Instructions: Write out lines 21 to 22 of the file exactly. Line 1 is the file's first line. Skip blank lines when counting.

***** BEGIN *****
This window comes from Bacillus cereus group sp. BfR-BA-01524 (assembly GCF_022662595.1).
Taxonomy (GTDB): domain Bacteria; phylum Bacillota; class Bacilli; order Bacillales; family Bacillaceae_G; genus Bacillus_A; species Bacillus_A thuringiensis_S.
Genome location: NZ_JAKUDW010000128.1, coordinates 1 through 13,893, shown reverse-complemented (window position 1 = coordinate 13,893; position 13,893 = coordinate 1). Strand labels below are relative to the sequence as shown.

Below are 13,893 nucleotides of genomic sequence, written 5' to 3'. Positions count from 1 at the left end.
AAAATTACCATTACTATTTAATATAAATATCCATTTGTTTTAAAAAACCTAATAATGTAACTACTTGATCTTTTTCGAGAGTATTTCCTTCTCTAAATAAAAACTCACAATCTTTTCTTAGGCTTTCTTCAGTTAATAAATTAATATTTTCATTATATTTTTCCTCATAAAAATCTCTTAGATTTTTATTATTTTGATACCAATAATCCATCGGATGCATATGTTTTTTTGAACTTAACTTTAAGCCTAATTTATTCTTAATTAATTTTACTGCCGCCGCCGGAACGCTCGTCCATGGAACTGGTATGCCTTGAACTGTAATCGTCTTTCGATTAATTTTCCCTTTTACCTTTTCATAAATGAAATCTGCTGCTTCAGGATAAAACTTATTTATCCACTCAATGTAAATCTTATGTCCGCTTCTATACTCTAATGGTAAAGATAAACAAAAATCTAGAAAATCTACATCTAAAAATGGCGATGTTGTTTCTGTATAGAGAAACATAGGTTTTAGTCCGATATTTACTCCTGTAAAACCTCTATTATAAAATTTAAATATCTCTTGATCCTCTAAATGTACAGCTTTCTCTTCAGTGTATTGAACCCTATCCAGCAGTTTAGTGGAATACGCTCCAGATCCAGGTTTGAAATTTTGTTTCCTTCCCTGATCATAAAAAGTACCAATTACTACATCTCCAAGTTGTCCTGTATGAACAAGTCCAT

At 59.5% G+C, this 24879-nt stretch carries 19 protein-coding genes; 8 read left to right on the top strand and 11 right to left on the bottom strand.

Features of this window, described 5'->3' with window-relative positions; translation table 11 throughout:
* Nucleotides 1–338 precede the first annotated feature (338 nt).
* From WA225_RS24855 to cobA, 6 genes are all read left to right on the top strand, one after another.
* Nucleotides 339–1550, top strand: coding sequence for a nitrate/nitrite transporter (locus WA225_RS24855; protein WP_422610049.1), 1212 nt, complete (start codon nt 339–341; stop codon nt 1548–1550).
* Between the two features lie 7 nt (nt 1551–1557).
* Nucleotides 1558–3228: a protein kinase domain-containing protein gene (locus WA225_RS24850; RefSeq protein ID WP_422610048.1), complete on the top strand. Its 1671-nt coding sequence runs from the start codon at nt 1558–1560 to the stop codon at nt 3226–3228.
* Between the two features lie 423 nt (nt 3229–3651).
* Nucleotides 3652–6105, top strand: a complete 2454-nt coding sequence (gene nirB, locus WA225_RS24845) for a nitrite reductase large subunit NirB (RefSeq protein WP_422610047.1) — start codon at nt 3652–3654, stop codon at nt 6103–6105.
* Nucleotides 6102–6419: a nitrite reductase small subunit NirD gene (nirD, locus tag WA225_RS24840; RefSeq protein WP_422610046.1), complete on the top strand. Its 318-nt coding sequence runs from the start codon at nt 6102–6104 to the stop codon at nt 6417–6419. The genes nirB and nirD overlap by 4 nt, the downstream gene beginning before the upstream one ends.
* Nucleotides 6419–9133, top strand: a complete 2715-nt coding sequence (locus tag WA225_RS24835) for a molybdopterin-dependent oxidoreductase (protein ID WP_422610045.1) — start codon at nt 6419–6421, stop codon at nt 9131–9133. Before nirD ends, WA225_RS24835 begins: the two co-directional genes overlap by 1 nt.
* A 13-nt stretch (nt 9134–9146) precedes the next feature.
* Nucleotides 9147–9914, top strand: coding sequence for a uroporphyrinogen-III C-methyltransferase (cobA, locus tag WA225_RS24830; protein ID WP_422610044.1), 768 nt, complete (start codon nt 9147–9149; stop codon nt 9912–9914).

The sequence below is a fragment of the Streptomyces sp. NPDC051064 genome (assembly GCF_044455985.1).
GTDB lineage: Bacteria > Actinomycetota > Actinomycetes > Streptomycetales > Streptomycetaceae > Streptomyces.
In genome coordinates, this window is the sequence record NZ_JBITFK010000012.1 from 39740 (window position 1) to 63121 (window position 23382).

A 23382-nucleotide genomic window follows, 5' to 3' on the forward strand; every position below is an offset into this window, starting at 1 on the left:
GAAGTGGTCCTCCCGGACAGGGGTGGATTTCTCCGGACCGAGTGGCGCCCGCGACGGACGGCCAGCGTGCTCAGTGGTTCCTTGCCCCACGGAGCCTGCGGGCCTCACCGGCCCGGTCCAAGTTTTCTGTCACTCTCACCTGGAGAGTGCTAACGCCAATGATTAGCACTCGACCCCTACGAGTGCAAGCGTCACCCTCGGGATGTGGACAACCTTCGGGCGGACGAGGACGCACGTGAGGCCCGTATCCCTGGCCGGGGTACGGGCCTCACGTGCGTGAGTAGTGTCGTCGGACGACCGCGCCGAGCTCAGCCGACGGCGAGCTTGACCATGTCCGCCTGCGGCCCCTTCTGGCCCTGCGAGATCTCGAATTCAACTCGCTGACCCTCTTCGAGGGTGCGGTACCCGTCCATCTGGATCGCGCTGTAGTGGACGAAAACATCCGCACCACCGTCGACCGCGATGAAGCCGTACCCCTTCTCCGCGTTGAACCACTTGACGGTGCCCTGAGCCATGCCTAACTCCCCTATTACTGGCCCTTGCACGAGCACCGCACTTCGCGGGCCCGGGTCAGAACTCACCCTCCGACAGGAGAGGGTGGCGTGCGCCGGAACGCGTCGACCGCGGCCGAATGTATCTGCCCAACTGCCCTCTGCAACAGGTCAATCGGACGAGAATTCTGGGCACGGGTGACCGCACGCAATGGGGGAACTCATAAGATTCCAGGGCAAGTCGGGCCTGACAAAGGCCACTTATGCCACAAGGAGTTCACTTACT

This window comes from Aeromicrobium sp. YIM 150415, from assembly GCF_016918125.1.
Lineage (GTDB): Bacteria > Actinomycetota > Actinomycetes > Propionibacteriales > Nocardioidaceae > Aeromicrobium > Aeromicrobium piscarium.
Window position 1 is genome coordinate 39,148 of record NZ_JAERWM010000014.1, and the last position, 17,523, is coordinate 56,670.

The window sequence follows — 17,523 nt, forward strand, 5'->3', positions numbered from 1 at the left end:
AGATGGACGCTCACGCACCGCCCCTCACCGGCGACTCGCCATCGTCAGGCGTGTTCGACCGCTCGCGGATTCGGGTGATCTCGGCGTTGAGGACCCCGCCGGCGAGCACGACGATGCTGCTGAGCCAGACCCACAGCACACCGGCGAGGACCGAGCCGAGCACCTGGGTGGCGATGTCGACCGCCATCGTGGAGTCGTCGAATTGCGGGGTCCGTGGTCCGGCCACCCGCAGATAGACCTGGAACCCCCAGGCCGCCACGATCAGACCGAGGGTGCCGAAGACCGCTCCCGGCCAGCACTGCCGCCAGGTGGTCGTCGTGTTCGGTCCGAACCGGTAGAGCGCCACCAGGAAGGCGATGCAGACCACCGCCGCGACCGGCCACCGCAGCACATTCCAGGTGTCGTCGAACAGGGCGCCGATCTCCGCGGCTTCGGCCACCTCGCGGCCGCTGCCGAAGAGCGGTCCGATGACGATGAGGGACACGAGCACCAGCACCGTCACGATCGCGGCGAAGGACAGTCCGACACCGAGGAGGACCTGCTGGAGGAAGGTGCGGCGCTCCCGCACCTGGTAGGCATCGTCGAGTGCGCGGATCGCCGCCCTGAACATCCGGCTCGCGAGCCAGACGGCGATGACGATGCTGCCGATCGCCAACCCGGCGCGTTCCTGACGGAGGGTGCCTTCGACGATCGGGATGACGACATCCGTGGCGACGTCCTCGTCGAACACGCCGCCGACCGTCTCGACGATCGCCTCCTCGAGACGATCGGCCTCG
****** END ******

In genome coordinates, this window is the sequence record NZ_JBITFK010000012.1 from 39740 (window position 1) to 63121 (window position 23382).

A 23382-nucleotide genomic window follows, 5' to 3' on the forward strand; every position below is an offset into this window, starting at 1 on the left: